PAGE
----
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I Speak Machine features vocalist and synth entusiast Tara Busch and filmmaker Maf Lewis. Together they make brooding soundtracks and horror/sci-fi films, creating the audio and visual in unison and giving both elements equal prominence. Their approach is inspired by Spaghetti Western cinema duo Ennio Morricone and Sergio Leone, who used to play with score ideas for scenes while scripts were being written. Following the limited vinyl release of The Silence (the score to their own sci-fi short film which included a screening at the Purcell Room on London's Southbank) back in 2014, Busch and Lewis have teamed up with Benge from Wrangler and John Foxx & The Maths to work on their latest short film and album, Zombies 1985.
The movie was written and directed by Maf Lewis, starred Gary Numan's three daughters as zombies and was screened with the live score performed by Tara Busch in the States and UK on a 21 date tour with Numan. The accompanying 11 track album (all co-written by Busch & Benge) contains the score to the film and also a number of vintage synthesizer-based, "mutant" songs. "It quickly went from being just the score to being a full length album," explains Busch. "We decided to add a collection of songs that were a bit of a "love letter" to that era, with a bit of a Chris & Cosey/Cabaret Voltaire vibe." It's also the sound of 1985 by design: "We only used 1985 period equipment," says Benge. "And everything was mixed at my Memetune studios using only vintage mixers and effects units that would have been used in that time." By outlawing modern gear, I Speak Machine have made a virtue of their limitations, creating the sound of a neon-lit LA of the 1980s rapidly unspooling into chaos.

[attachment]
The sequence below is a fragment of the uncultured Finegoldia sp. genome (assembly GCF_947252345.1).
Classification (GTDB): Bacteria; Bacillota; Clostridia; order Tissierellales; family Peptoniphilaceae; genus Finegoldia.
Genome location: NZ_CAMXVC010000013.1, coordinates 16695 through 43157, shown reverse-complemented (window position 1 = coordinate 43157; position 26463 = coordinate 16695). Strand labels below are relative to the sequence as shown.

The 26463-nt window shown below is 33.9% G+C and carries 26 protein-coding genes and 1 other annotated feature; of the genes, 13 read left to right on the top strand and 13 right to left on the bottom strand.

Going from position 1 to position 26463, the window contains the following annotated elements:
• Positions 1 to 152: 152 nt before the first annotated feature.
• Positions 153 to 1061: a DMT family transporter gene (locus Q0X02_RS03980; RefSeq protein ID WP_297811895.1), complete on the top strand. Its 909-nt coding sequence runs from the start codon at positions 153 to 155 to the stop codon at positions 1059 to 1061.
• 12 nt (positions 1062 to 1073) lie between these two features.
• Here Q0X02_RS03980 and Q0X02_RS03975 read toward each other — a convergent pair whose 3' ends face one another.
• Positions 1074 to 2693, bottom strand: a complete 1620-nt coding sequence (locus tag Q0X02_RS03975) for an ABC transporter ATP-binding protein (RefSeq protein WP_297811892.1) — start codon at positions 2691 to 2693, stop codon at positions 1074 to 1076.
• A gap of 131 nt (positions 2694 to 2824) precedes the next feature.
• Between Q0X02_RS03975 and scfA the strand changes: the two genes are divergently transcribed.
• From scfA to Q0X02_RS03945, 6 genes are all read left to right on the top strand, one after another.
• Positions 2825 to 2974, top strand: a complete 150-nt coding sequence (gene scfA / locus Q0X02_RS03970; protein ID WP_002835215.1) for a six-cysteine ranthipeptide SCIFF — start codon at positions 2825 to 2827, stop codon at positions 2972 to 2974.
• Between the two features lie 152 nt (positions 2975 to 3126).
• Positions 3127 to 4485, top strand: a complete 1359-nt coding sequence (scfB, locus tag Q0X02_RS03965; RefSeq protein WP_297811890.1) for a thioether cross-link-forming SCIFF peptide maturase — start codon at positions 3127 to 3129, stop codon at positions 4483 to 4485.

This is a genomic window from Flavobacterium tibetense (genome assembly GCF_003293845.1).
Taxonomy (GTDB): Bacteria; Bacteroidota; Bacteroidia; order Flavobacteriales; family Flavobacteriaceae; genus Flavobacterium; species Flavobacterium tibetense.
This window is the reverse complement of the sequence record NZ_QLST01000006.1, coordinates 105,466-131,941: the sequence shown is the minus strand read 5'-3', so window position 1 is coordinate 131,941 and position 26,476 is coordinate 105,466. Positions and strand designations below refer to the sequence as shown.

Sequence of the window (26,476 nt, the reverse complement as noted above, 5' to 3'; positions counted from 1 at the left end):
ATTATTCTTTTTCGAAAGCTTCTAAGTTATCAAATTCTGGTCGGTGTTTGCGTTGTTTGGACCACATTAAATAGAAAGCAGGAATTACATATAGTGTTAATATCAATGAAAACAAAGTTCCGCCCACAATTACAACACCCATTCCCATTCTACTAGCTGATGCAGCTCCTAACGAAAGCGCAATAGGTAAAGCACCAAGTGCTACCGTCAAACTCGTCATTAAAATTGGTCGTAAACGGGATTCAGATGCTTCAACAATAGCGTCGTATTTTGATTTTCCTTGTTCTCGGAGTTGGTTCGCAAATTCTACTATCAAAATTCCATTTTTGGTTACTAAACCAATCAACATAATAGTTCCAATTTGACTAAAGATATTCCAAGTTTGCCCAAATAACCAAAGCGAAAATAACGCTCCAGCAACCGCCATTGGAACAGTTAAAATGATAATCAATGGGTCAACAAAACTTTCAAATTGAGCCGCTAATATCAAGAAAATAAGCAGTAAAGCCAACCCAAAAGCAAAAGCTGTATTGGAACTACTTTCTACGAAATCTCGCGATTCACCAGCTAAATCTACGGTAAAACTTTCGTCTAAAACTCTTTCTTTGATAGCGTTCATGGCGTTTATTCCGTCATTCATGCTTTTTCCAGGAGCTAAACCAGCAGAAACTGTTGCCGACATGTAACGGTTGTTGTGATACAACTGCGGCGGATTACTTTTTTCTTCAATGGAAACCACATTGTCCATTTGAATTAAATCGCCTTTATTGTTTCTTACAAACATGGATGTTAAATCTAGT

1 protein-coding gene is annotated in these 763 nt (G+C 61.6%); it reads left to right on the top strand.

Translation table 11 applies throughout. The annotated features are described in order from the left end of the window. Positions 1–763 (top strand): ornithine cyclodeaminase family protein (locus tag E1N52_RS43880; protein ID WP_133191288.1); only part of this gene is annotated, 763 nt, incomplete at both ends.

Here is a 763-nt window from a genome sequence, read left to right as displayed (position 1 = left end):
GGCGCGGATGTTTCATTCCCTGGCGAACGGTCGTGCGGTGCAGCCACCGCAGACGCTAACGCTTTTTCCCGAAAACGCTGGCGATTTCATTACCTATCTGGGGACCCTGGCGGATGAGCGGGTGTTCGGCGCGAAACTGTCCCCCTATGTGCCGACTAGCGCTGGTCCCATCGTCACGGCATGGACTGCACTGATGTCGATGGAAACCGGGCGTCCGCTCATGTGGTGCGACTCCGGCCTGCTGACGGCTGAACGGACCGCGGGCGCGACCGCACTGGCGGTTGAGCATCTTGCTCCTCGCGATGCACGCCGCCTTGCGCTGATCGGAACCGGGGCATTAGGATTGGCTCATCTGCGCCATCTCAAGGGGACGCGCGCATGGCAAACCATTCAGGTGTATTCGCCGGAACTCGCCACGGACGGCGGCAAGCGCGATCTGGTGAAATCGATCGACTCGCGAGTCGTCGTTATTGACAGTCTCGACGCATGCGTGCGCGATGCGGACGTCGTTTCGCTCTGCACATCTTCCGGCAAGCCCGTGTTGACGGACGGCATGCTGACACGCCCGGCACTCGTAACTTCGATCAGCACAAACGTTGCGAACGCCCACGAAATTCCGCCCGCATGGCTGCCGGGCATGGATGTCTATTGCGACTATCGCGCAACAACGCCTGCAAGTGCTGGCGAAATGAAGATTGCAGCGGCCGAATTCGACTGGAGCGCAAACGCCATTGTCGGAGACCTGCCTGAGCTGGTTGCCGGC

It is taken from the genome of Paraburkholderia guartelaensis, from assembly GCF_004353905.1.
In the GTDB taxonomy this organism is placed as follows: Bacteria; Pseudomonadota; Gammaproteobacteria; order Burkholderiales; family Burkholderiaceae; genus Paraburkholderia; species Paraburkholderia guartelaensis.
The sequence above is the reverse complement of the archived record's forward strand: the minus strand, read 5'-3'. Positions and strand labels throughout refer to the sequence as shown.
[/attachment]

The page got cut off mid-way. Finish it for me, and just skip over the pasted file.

Mutant anthems and freaky sci-fi effects buzz like so many flies in the dense, smoggy electronics as tracks such as "Blood From A Stone" and "Demon Days" form a hazardous, toxic brew of paranoid art rock. "Petrified Mind" witnesses Busch morphing into the ghost of Grace Jones while "Shame" is the sound of sci-fi pop shimmering under the Californian desert sun, like a weird mirage of Peter Gabriel and Numan. "I think the album expands on the movie a bit with 80s pop songs that have a bit of an apocalyptic feel to them," adds Bush. "We wanted to elaborate and get a bit more detailed on the world we created in the film. It felt really natural to have these songs bleed out of the score component of the album and keep building on it as much as we wanted."